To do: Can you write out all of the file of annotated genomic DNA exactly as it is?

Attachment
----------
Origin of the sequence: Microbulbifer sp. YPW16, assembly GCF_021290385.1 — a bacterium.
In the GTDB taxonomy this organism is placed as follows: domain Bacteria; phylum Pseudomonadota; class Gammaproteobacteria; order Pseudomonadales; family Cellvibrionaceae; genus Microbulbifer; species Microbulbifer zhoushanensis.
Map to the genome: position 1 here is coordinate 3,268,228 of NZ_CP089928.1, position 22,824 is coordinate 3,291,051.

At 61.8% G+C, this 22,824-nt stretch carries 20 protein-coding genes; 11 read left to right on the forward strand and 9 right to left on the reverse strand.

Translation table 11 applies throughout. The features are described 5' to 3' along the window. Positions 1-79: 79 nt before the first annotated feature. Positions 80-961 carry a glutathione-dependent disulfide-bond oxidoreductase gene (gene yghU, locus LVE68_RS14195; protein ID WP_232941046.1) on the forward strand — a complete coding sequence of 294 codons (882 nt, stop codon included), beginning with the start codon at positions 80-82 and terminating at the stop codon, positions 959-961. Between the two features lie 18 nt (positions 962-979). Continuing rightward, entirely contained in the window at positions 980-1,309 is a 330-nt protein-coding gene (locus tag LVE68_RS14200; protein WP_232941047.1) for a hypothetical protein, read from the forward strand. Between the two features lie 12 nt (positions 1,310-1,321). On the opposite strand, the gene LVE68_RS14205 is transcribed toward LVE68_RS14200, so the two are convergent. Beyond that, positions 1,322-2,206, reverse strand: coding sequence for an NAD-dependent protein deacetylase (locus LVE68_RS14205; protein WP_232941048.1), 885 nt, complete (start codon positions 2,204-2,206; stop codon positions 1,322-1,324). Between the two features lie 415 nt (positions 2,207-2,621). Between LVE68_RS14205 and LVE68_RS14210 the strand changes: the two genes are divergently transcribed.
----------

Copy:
Origin of the sequence: Microbulbifer sp. YPW16, assembly GCF_021290385.1 — a bacterium.
In the GTDB taxonomy this organism is placed as follows: domain Bacteria; phylum Pseudomonadota; class Gammaproteobacteria; order Pseudomonadales; family Cellvibrionaceae; genus Microbulbifer; species Microbulbifer zhoushanensis.
Map to the genome: position 1 here is coordinate 3,268,228 of NZ_CP089928.1, position 22,824 is coordinate 3,291,051.

At 61.8% G+C, this 22,824-nt stretch carries 20 protein-coding genes; 11 read left to right on the forward strand and 9 right to left on the reverse strand.

Translation table 11 applies throughout. The features are described 5' to 3' along the window. Positions 1-79: 79 nt before the first annotated feature. Positions 80-961 carry a glutathione-dependent disulfide-bond oxidoreductase gene (gene yghU, locus LVE68_RS14195; protein ID WP_232941046.1) on the forward strand — a complete coding sequence of 294 codons (882 nt, stop codon included), beginning with the start codon at positions 80-82 and terminating at the stop codon, positions 959-961. Between the two features lie 18 nt (positions 962-979). Continuing rightward, entirely contained in the window at positions 980-1,309 is a 330-nt protein-coding gene (locus tag LVE68_RS14200; protein WP_232941047.1) for a hypothetical protein, read from the forward strand. Between the two features lie 12 nt (positions 1,310-1,321). On the opposite strand, the gene LVE68_RS14205 is transcribed toward LVE68_RS14200, so the two are convergent. Beyond that, positions 1,322-2,206, reverse strand: coding sequence for an NAD-dependent protein deacetylase (locus LVE68_RS14205; protein WP_232941048.1), 885 nt, complete (start codon positions 2,204-2,206; stop codon positions 1,322-1,324). Between the two features lie 415 nt (positions 2,207-2,621). Between LVE68_RS14205 and LVE68_RS14210 the strand changes: the two genes are divergently transcribed.